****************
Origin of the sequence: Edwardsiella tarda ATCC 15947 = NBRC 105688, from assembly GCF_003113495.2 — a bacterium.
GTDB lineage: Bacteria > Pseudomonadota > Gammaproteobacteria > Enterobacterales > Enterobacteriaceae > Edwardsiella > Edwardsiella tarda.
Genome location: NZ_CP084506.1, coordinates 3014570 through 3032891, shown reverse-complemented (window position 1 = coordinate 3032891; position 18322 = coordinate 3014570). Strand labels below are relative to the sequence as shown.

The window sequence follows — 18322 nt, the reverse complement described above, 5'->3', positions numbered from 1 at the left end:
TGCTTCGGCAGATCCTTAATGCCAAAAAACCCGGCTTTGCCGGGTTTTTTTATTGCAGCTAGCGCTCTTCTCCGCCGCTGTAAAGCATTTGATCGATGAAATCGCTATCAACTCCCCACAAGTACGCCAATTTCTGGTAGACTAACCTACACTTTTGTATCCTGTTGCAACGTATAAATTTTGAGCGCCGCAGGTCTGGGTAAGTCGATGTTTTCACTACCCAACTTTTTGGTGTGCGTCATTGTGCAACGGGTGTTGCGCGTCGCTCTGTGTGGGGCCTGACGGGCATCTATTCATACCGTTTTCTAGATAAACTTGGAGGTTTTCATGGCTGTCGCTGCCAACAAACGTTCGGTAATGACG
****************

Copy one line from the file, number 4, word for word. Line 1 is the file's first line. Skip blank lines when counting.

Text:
The window sequence follows — 18322 nt, the reverse complement described above, 5'->3', positions numbered from 1 at the left end: